Wallonia wants to reduce car use by a third
The new Walloon government PS-MR-Ecolo will do everything possible to dissuade people from using the car. For the so-called ‘rainbow coalition’, the issue is above all an environmental one.
To succeed in reducing its greenhouse gas emissions by 55% by 2030, Wallonia must make a modal shift, and it is the private car that is targeted. To achieve this, the future government will invest two billion euros in a mobility infrastructure plan.
The objective of developing an alternative to the private car use to reduce its modal share by a third by 2030 does not come out the blue. It is in line with the FAST 2030 vision drafted by the outgoing Minister, Carlo Di Antonio (cdH).
The plan is ambitious because by 2030, “the modal share of walking will be increased by at least 3 to 5%, that of cycling by 1 to 5%, that of public transport (train and bus) by 13 to 25%, and the scale of car-sharing will be significantly increased.”
Curb urban sprawl
In terms of spatial planning, the government will promote the establishment of public facilities (crèches, schools, sports facilities, public services, etc.), housing and shops “in or near existing residential centers, both rural and urban.” As such, the Regional Policy Statement (RPD) intends to curb urban sprawl and put a complete end to it by 2050.
The development of soft mobility will, therefore, be promoted in order of preference: walking, bicycles, soft micro-mobility, public transport, private and public, and then individual transport and e-steps, as long as they are ‘effectively’ supervised.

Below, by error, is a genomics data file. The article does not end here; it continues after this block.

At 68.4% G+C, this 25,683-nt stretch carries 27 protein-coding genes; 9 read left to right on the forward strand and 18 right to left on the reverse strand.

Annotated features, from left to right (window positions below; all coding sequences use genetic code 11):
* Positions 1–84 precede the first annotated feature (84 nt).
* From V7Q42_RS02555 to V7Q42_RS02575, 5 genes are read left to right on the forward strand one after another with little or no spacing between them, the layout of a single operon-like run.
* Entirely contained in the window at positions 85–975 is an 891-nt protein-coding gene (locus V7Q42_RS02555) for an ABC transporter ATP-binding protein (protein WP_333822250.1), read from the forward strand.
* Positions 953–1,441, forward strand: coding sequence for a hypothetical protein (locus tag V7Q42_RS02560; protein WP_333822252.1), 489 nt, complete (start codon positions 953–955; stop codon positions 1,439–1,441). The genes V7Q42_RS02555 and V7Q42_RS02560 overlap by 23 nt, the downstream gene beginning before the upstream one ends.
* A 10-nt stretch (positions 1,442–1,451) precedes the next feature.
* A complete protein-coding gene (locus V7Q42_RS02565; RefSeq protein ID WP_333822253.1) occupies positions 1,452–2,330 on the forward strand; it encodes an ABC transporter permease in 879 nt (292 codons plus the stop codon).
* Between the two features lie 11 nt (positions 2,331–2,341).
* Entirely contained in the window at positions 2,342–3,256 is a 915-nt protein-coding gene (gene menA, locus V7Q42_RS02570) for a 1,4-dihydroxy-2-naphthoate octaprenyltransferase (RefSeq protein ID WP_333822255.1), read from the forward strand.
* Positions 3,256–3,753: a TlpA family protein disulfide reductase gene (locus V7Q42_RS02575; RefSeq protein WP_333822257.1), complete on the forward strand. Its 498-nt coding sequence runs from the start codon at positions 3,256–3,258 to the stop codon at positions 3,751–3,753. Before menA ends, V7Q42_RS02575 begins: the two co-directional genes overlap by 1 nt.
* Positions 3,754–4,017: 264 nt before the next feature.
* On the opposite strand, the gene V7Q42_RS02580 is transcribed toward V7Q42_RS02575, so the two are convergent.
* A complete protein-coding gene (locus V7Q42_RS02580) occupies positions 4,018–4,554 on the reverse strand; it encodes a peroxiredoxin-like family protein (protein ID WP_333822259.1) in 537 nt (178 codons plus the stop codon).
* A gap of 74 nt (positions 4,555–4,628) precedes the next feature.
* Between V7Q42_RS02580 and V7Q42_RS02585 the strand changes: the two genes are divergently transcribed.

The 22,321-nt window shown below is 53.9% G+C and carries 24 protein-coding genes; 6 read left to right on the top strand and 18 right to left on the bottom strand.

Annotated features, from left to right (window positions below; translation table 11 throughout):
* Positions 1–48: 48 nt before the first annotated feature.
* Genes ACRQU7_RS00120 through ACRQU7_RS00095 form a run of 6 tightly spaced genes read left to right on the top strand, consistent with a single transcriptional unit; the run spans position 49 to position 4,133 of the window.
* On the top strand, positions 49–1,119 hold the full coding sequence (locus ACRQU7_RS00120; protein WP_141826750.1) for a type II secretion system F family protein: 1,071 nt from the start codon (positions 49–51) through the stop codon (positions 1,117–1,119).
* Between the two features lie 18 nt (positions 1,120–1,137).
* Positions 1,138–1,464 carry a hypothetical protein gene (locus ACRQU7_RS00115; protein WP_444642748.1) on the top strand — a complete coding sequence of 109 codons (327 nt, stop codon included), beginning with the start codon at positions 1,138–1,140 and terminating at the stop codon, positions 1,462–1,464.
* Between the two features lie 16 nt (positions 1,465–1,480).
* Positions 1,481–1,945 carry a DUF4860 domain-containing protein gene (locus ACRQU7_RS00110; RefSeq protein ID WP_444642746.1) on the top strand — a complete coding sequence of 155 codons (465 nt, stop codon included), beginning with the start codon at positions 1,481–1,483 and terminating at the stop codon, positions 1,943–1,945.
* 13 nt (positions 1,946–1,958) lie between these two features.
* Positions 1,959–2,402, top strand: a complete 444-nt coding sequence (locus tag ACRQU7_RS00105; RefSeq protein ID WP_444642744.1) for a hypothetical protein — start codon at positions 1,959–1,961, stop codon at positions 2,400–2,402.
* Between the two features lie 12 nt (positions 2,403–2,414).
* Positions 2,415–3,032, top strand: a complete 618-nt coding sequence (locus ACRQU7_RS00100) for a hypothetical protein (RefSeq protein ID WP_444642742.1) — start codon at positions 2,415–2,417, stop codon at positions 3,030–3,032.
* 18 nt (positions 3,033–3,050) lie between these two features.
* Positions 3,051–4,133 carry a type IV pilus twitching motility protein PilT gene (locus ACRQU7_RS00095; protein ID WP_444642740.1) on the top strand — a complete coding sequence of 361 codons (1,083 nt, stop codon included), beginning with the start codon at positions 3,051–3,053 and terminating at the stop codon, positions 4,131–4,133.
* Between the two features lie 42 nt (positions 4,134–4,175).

Partly free public transport
In terms of public transport, particular emphasis is placed on the development of reserved lanes for buses and carpool parking. Although public transport company TEC managers had heavily criticized the proposal, the new government also announced that it would implement free public transport for youth under 25 and over 65.
Five times more cyclists
Bike users will be particularly pampered. The rainbow coalition promises to spend 20 euros per inhabitant per year on bicycle development or 70 million per year. Among the projects announced, Wallonia will have an express network of bike highways by 2022, or a catch-up movement compared to Flanders, where there has already been a commitment to such a network for some time now.
A Wallonia cycling plan 2020 will thus be adopted by mid-2021 to “double the use of bicycles by 2024 and multiply it by five by 2030.”
No new roads
On the other hand, Wallonia is putting the brakes on the development of new roads. Apart from the connection to the existing network of essential infrastructures, such as stations or hospitals, Wallonia freezes new road projects, such as the Trident in the Charleroi region or the Liège highway bypass.
At the tax level, although the RPD does not mention the introduction of road-pricing, it does not exclude it either. Everything suggests that the Walloon government will sooner or later have to discuss the subject with its Brussels counterparts.